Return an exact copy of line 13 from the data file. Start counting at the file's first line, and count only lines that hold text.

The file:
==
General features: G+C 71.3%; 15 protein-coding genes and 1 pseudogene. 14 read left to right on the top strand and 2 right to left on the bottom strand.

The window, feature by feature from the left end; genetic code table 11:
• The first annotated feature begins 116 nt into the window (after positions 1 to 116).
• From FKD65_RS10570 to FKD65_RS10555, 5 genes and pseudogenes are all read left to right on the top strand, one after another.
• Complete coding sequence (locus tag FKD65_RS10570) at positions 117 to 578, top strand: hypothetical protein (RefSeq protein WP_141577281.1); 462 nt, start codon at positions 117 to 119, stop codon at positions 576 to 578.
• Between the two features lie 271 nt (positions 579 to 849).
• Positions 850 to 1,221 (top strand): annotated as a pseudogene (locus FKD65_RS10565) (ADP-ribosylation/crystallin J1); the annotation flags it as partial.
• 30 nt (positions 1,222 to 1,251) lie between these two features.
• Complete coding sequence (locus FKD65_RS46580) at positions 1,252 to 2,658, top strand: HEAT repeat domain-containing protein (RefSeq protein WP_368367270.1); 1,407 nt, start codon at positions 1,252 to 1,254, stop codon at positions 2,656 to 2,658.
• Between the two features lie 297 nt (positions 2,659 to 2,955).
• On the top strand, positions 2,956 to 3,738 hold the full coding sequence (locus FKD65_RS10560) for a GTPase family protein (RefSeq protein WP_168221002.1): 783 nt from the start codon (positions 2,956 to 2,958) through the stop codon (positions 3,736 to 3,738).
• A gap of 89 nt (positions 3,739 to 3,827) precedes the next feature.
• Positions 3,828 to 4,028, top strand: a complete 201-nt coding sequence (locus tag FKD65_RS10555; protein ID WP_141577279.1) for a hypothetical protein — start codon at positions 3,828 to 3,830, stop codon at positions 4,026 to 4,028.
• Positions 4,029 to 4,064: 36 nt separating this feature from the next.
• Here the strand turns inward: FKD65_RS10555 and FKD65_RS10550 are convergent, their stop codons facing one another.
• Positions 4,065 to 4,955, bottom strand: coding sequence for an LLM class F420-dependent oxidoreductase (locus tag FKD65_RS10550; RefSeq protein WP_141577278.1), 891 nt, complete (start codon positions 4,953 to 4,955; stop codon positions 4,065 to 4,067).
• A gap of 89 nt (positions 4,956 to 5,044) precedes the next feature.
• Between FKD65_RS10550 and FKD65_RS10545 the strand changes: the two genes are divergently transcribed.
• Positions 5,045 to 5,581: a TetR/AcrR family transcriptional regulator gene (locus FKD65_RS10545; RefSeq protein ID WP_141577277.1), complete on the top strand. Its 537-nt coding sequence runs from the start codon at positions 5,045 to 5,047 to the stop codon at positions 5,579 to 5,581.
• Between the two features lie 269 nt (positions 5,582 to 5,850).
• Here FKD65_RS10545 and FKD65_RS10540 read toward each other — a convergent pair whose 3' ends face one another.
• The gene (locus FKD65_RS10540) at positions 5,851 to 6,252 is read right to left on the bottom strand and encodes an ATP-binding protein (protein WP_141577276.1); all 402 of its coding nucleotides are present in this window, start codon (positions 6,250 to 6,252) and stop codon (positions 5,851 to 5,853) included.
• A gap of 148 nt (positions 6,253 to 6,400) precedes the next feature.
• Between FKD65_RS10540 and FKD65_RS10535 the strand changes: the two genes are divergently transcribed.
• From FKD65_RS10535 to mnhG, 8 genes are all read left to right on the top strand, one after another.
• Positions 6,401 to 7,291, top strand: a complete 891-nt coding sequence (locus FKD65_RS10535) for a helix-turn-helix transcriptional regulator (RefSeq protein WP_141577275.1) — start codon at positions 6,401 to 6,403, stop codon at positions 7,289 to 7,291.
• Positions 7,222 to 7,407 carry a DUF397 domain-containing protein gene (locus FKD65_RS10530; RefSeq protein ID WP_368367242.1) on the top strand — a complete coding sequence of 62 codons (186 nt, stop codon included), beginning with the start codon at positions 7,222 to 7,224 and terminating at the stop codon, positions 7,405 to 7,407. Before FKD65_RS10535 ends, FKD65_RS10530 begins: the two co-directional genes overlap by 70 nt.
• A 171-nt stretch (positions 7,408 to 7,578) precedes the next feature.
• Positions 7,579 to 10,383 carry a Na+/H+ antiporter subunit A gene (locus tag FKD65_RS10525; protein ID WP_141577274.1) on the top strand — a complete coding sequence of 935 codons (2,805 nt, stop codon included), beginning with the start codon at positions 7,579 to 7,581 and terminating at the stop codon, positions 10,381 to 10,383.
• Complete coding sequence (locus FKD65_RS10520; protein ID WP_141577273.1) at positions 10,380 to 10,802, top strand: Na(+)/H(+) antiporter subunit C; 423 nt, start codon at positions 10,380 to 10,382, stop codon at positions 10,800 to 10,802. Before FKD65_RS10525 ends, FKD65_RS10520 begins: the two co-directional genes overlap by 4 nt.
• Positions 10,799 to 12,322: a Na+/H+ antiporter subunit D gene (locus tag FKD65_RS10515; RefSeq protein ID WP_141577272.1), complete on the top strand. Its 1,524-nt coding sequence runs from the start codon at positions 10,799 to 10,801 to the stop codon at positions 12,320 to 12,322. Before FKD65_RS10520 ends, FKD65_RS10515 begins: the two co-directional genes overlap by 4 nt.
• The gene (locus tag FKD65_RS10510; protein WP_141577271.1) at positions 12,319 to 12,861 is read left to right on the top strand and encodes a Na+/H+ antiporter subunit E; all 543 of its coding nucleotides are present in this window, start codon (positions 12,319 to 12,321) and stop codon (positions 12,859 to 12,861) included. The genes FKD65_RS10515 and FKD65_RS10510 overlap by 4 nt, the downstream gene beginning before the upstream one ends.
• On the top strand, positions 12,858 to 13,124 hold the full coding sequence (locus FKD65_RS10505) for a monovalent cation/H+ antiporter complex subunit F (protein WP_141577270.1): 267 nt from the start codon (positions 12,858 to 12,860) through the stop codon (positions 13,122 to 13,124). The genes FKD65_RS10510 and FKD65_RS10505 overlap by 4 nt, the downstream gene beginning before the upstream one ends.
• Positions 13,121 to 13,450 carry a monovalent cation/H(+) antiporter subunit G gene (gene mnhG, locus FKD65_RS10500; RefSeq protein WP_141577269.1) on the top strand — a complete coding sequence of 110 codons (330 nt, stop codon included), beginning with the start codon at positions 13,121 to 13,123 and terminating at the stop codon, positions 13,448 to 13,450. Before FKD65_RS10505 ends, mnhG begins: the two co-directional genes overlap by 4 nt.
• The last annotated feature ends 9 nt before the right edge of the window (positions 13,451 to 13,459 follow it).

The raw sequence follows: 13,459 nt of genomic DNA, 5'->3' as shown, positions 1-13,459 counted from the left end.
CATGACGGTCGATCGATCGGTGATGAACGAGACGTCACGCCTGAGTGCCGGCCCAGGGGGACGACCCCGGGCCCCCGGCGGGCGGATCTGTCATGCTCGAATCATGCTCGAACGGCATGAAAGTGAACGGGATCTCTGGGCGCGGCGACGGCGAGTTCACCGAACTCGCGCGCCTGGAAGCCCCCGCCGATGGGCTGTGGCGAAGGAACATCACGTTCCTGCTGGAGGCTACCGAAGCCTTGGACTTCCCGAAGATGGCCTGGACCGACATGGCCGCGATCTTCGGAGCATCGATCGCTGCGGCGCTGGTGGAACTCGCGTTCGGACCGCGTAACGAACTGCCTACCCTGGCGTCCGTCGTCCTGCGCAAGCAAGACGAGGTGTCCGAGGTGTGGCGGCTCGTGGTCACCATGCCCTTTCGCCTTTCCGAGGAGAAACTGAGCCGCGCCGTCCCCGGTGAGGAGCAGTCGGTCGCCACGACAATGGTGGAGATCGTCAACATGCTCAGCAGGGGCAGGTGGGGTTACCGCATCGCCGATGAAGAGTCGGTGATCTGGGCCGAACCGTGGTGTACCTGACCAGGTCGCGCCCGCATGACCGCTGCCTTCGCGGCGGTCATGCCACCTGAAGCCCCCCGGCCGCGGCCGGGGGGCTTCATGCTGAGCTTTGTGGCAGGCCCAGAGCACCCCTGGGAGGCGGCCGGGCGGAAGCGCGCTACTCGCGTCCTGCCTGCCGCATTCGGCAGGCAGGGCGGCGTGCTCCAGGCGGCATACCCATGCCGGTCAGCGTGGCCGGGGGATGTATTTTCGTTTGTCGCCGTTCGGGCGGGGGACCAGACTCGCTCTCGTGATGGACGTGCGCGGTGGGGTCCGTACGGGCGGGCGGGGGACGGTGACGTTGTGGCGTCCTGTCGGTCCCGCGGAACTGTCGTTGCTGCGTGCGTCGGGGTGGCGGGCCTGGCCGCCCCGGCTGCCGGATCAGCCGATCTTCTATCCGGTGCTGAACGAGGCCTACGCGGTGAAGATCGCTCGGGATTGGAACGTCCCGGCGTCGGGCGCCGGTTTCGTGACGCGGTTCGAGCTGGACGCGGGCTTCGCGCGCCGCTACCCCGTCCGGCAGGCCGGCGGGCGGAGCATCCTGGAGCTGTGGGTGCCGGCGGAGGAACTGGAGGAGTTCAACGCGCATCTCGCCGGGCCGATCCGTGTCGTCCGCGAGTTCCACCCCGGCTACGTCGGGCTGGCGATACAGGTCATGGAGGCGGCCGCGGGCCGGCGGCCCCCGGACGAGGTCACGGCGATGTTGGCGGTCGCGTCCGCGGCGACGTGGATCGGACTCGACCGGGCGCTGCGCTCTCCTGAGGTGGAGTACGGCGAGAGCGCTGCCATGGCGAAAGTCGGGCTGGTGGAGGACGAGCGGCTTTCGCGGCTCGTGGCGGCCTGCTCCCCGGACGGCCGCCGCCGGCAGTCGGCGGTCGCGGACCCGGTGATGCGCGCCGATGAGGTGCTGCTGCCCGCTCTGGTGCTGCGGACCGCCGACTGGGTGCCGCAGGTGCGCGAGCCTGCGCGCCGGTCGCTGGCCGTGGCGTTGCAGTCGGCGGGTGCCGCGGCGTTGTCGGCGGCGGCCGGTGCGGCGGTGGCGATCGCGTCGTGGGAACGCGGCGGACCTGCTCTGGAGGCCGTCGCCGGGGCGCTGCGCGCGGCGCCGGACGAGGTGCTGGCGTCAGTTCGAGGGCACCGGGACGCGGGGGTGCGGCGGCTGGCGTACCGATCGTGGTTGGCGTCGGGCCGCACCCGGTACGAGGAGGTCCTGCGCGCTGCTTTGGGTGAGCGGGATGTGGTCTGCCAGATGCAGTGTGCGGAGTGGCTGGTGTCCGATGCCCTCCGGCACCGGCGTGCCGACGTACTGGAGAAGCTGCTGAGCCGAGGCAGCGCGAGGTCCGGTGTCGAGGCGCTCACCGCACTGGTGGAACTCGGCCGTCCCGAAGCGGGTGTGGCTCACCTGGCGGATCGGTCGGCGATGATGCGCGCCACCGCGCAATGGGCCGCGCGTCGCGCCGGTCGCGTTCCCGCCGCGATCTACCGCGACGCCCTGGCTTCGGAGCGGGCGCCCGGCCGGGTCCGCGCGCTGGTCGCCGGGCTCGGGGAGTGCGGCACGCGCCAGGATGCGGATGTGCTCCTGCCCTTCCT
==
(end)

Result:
• Positions 3,828 to 4,028, top strand: a complete 201-nt coding sequence (locus tag FKD65_RS10555; protein ID WP_141577279.1) for a hypothetical protein — start codon at positions 3,828 to 3,830, stop codon at positions 4,026 to 4,028.